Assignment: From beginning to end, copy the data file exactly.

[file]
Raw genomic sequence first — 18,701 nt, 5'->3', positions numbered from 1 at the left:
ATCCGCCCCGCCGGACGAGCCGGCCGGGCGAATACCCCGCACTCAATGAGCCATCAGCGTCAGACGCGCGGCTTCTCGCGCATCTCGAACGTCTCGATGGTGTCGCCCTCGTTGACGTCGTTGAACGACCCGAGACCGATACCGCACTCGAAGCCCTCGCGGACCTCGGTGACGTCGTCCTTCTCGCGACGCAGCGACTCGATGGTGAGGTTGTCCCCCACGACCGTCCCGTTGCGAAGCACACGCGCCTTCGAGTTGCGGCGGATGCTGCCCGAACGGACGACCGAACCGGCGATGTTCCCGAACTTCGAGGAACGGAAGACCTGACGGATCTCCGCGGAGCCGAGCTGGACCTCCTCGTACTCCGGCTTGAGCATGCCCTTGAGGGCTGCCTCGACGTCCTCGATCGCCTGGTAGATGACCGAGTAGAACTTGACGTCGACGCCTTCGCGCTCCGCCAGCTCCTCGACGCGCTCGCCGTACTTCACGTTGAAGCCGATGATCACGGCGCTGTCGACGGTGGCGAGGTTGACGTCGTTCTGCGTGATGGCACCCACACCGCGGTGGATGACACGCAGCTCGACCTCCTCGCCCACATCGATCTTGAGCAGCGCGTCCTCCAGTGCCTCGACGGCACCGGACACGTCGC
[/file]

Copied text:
Raw genomic sequence first — 18,701 nt, 5'->3', positions numbered from 1 at the left:
ATCCGCCCCGCCGGACGAGCCGGCCGGGCGAATACCCCGCACTCAATGAGCCATCAGCGTCAGACGCGCGGCTTCTCGCGCATCTCGAACGTCTCGATGGTGTCGCCCTCGTTGACGTCGTTGAACGACCCGAGACCGATACCGCACTCGAAGCCCTCGCGGACCTCGGTGACGTCGTCCTTCTCGCGACGCAGCGACTCGATGGTGAGGTTGTCCCCCACGACCGTCCCGTTGCGAAGCACACGCGCCTTCGAGTTGCGGCGGATGCTGCCCGAACGGACGACCGAACCGGCGATGTTCCCGAACTTCGAGGAACGGAAGACCTGACGGATCTCCGCGGAGCCGAGCTGGACCTCCTCGTACTCCGGCTTGAGCATGCCCTTGAGGGCTGCCTCGACGTCCTCGATCGCCTGGTAGATGACCGAGTAGAACTTGACGTCGACGCCTTCGCGCTCCGCCAGCTCCTCGACGCGCTCGCCGTACTTCACGTTGAAGCCGATGATCACGGCGCTGTCGACGGTGGCGAGGTTGACGTCGTTCTGCGTGATGGCACCCACACCGCGGTGGATGACACGCAGCTCGACCTCCTCGCCCACATCGATCTTGAGCAGCGCGTCCTCCAGTGCCTCGACGGCACCGGACACGTCGC